Time-oriented structure

In a time-oriented structure, I create the plan directly from the necessary tasks. I think about the sequence of the project, i.e., what needs to be done one after the other. I write these activities on a list or enter them into a suitable project management tool. If the list gets longer, I structure the sequence into phases. For a move, for example, I would foresee a phase for each room and then phases for furniture and small items.

Which structuring principle to apply?

I choose the structuring principle based on the type of project if I have the freedom to do so. I prefer the object-oriented approach whenever possible and only use the function-oriented methodology when it doesn't fit. The function-oriented structure is suitable for projects where the project can be more clearly described by its activities than by the results of the activities.

Coding Elements in your WBS

To uniquely identify the individual elements in the project structure plan, it is important that they receive a code. This ensures that efforts, resources, or changes can always be clearly assigned to a work package later. The coding must reflect the hierarchical position of the element. Different types of coding are distinguished:

  • Numeric Coding: Use of digits, e.g., 1, 1.1, 1.1.2…
  • Alphabetic Coding: Use of letters, e.g., A, AA, AB, …
  • Alphanumeric Coding: Combination of numbers and letters, e.g., A, A1, A.1.1 …
  • Dewey Decimal Coding: Digits in a decimal format, e.g., 1000, 1100, 1110 …

How detailed should I plan?

A major challenge in creating a work breakdown structure (WBS) is finding the right level of detail. It would be unwise to plan steps early in the project that depend on many conditions and where it is not foreseeable how these conditions will look at the time of the plan's execution.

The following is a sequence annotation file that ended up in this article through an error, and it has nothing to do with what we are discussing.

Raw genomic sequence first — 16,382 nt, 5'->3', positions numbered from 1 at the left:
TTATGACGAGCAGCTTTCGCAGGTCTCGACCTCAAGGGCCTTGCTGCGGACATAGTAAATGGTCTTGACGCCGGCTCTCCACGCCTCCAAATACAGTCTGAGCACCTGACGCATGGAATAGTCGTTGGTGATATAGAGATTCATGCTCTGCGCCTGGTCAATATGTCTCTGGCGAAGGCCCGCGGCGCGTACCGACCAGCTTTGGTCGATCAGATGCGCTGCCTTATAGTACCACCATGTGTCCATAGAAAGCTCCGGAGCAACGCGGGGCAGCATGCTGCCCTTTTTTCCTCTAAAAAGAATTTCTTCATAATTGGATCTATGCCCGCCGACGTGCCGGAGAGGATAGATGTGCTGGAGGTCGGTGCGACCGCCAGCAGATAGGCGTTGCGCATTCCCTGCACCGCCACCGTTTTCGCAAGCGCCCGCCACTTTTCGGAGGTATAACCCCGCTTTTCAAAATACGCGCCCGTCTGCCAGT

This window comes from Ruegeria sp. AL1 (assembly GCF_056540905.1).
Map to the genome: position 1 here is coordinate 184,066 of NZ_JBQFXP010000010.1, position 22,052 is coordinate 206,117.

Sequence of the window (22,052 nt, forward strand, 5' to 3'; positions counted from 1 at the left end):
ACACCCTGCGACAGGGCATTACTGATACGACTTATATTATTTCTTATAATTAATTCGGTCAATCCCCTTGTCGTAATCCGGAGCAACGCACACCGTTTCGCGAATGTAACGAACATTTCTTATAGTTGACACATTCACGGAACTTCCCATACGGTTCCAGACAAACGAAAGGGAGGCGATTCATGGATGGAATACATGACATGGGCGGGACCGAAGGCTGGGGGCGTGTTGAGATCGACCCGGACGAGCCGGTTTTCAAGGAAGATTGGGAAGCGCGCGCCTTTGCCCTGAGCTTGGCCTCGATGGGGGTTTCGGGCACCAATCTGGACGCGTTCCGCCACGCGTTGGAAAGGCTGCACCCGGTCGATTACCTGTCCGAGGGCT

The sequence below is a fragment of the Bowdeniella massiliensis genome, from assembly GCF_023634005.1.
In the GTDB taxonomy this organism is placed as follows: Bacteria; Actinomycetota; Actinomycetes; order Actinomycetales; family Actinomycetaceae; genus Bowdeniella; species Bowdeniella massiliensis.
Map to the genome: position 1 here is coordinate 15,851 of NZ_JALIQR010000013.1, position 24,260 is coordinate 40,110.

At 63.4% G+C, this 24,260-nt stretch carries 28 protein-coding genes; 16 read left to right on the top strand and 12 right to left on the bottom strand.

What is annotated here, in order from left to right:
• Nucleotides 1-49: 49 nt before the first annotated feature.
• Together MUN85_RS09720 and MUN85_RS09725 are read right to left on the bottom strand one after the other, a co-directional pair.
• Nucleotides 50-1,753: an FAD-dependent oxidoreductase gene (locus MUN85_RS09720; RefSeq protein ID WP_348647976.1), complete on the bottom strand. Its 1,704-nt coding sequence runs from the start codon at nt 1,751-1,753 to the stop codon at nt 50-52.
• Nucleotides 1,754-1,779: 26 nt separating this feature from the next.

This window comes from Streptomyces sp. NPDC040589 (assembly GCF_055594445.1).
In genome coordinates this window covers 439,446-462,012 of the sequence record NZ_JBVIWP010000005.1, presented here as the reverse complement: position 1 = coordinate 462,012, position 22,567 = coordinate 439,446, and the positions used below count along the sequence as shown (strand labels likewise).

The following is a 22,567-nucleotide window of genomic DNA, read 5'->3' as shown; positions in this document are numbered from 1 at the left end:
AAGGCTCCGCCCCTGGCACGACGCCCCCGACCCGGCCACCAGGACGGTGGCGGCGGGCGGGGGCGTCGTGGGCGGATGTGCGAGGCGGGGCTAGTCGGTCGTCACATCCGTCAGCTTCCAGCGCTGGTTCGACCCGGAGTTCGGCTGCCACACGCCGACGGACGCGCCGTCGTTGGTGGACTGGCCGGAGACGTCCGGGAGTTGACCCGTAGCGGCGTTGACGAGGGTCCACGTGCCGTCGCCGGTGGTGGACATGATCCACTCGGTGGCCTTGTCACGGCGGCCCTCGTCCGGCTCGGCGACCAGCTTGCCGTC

The golden rule for WBS is:

A WBS should always fit on one sheet!
A WBS should not contain more than 50 elements.

A small project fits on a DIN A4 sheet, a large one may require a DIN A2 sheet.


Know Requirements and Scope

At the very least, the project manager should have a rough understanding of the project goal or deliverable before creating a work breakdown structure (WBS). It is very helpful if a requirements specification has already been created at this stage. Working out the requirements is best done in its own project or in a pre-project phase.

Create the Plan as a Team

A reliable work breakdown structure should be developed as a team. An individual can easily overlook important elements, which can have a negative impact over the course of the project. It is also beneficial for team building and project identification to involve participants early in the project.